View Full Version : 35' Kingscraft water tankage- strange issue

03-13-2015, 03:54 PM
I recently installed a new pressurized water pump and redid some of the plumbing in our new-to-us Kingscraft 35. We hadn't been using the old system at all. When things seemed ready, we filled the tank for the first time since we've had her. It all seemed to go well. We filled until water came out the vent (and a little slopped out of the fill fitting and onto our deck too, heh).

I then flipped on the pressurized water, and again, everything seemed just fine. Yay, water at the sink finally! I pumped it dry... with the idea of putting in several fills and emptying them. As I was doing this, I started timing how long it took to pump the water out of the tank. Based on our pumps rated max flow, it seemed like we were pumping the water out faster than we should. So I did a little more rigorous testing, and I've discovered that we can only pump out about 61-62 gallons out of our tank.

So here's the issue. All the specs for this boat I can find say we should have a 125 gallon tank. The tank is built in to the boat, in the keel. There is no inspection port... there are just 3 welded-into-place pipe nipples sticking up out of the top of the tank. 1 for the fill, 1 for the vent, and 1 for the pump intake.

So I see three possibilities. The pump intake could have a hole in it about halfway up inside the tank. The tank has a *whole lot* of buildup. Or for some reason our tank was made with only half the rated volume. Anyone know anything about these boats? I'm thinking about cutting an inspection port into the top of the tank, but it's not a job I really want to do if I don't have to.


03-13-2015, 04:24 PM
Get a 5 gallon bucket and time fill it to see if your calculations are valid.

03-14-2015, 09:15 AM
Maybe the tank was changed out in prior ownership.

Every year a fresh water tank should be (I forgot the word Miss Peggy would use) cleaned / sterilized . Meaning I would pour a quart of bleach in the tank, fill it, pump it down, and repeat several times. Then on the last fill add a quart of lemon juice to fill the beach smell.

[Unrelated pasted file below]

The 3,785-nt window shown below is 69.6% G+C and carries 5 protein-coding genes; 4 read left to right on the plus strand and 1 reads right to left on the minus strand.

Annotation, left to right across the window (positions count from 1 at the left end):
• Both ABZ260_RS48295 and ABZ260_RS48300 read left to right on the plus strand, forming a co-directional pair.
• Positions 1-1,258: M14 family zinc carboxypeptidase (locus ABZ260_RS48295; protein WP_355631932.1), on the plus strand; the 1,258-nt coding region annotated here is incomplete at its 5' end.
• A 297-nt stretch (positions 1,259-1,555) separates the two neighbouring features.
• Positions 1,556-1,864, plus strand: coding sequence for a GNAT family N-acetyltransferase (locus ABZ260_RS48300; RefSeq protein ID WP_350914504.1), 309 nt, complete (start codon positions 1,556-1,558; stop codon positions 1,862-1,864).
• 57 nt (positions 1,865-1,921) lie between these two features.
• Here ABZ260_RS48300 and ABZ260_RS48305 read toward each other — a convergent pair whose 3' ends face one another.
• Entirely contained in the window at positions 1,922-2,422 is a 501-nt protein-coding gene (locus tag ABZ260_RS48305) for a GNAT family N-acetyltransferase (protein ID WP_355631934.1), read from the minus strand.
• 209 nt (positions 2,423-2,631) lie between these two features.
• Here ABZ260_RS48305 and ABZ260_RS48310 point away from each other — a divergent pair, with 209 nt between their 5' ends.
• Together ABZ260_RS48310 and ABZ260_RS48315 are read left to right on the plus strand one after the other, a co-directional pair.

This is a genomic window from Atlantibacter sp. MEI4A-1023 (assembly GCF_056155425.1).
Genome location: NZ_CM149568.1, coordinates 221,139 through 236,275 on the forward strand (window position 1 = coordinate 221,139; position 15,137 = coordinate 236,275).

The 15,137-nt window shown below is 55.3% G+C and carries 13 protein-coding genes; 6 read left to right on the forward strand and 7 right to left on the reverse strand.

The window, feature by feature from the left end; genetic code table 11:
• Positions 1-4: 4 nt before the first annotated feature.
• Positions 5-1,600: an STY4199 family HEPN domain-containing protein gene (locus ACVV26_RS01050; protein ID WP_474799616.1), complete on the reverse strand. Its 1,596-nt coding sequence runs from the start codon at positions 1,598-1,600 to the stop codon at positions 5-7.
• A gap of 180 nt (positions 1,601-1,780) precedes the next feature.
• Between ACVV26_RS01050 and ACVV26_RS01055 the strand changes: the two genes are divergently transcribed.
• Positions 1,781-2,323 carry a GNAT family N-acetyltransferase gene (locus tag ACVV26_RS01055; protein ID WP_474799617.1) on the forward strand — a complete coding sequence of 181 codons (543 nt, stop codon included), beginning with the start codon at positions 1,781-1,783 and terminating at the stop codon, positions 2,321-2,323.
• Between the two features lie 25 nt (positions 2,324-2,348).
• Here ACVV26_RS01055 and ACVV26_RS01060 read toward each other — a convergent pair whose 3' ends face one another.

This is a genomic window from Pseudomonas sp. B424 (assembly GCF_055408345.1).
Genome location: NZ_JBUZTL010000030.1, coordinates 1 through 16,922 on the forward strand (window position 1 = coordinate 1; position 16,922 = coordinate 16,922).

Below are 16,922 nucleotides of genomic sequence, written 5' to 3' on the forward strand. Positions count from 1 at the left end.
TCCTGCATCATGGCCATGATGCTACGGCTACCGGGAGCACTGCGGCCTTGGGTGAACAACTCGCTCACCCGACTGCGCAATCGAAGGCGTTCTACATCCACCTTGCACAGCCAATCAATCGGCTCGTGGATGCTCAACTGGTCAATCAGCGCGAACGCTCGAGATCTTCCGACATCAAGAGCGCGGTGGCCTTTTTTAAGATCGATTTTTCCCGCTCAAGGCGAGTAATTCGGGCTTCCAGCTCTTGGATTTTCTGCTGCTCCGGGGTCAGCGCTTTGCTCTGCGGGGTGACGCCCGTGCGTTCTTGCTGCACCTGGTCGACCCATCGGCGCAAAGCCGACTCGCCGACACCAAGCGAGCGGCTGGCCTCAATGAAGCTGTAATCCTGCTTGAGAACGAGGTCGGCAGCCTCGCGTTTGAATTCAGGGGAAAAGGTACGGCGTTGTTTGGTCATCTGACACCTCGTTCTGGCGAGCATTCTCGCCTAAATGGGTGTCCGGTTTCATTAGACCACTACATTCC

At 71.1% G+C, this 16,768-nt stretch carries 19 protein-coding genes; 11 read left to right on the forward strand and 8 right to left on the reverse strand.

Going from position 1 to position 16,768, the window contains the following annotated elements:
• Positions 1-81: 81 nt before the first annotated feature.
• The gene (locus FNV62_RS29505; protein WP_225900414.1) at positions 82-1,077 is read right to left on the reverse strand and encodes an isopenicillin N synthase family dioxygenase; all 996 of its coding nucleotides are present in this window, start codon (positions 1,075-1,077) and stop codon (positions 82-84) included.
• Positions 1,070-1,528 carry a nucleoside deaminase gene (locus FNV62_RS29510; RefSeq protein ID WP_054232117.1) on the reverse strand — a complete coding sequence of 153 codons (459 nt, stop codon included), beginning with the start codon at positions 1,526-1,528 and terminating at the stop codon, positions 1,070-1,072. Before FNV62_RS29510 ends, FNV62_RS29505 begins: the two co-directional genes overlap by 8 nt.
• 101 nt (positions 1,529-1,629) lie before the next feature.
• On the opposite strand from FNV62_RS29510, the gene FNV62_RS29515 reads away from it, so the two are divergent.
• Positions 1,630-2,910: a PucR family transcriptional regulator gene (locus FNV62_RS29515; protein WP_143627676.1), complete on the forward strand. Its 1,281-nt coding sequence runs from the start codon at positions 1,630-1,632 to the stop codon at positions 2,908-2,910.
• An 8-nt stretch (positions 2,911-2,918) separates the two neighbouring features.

03-14-2015, 09:33 AM

The fresh water tank on a KC is the sealed keel.

03-15-2015, 07:11 AM
Get a 5 gallon bucket and time fill it to see if your calculations are valid.

Yep, that's the exact thing I did when I did my "more rigorous testing". Total time from full tank til sucking air with the pump, divided by the time to fill a bucket, times the volume of the bucket. :)


03-15-2015, 07:55 AM
Great minds tend to go down the same path:)

03-15-2015, 01:27 PM
Thanks. :) I wish I knew what the heck was going on with my tank... maybe I'll just put in plastic tanks in the bilge and be done with it.

03-15-2015, 04:53 PM
65 gallons is a lot of water. Try it the way it is first. Over 500 pounds.

03-21-2015, 08:51 PM
Couple of things... first, I'm mostly worried about the tank being half full and not being able to be fully emptied. It would cause problems for say, cleaning the tank with bleach. A lot more cycles to get enough of the bleach out to make it safe.

The other thing is... while this houseboat is new-ish to us, we've actually been living on boats for 3 years, year-round (also off-and-on for the prior 5 years). 65 is a lot of water when we have easy access to fill the tanks... but if you have to ration it out to last a couple of weeks, that's tough. We had 230 in our previous houseboat (it started with 120 and I added another 110). That was great... about right for me, my wife, and our three dogs when we had to go up to 17 days at times between refills. We tend to do our dishes, rather than use throw-away plates and cups. It goes quicker than most people realize.

I have an aluminum welder coming out Monday to see what it would take to install an inspection port into the tank. :)

Miller Tyme
08-15-2016, 08:33 AM
See if you can snake a smaller diameter pipe down you pickup line and try pumping from it. If uou pickup nipple is 3/4 " a 1/2" copper pipe should fit down inside. Might be the simplest solution to your problem.

10-22-2016, 09:10 AM
I have owned 3 Kingscrafts and just simply love them. The water tanks are part of the keel as you mentioned. I would not bet all my $ on it being 125 gallons since they welded these boats and it all varies, or the pick-up tube actually reaching the bottom. Cutting an inspection hole should be easy enough. Just make a plate with 4 holes and tap the water tank top to mount. Personally on our current 55' Kings, I shut off the keel tank and mounted 4, 25 gallon plastic tanks in series. 100 gallons is plenty for us, and it has no metallic taste. Also have to watch these original keel tanks for corroding through. Then you will have an eternal supply of water, albeit, not so fresh.

10-24-2016, 04:24 AM
I wouldn't use a copper pipe in an aluminum tank. Consider CPVC, it's the same size.

You can get plastic inspection ports or deck plates from any marine supply, seal in the rim with silicone or 5200. You can cut the hole with a jig saw.

When I lived aboard I installed a seawater system, used it for washing dishes (rinsed with fresh) among other things. It definitely saved on potable usage.